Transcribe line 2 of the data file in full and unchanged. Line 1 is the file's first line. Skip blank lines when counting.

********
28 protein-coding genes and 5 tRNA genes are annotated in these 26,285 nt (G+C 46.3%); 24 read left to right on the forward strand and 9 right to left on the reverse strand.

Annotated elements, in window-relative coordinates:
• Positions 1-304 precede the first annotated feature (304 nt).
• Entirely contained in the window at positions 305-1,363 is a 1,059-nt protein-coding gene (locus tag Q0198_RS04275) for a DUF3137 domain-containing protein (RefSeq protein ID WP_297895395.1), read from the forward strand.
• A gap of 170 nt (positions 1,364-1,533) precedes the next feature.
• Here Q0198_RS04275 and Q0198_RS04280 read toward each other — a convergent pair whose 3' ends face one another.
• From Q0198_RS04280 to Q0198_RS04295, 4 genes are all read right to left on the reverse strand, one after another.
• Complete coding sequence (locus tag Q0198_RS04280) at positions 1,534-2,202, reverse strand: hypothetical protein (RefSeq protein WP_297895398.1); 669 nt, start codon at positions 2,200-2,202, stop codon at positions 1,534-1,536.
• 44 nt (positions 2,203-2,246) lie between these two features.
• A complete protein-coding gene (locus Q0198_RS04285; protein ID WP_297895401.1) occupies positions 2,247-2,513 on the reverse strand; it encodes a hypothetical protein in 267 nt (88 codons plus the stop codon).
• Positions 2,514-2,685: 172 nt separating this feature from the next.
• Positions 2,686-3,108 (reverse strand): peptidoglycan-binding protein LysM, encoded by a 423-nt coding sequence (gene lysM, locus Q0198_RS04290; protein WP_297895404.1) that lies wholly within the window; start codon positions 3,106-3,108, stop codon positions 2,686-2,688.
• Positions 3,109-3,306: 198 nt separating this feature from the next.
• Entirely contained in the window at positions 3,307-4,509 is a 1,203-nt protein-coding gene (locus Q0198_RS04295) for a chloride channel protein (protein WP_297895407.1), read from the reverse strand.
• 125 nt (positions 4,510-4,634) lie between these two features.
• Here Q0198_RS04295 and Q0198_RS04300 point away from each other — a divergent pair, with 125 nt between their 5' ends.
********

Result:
Annotated elements, in window-relative coordinates: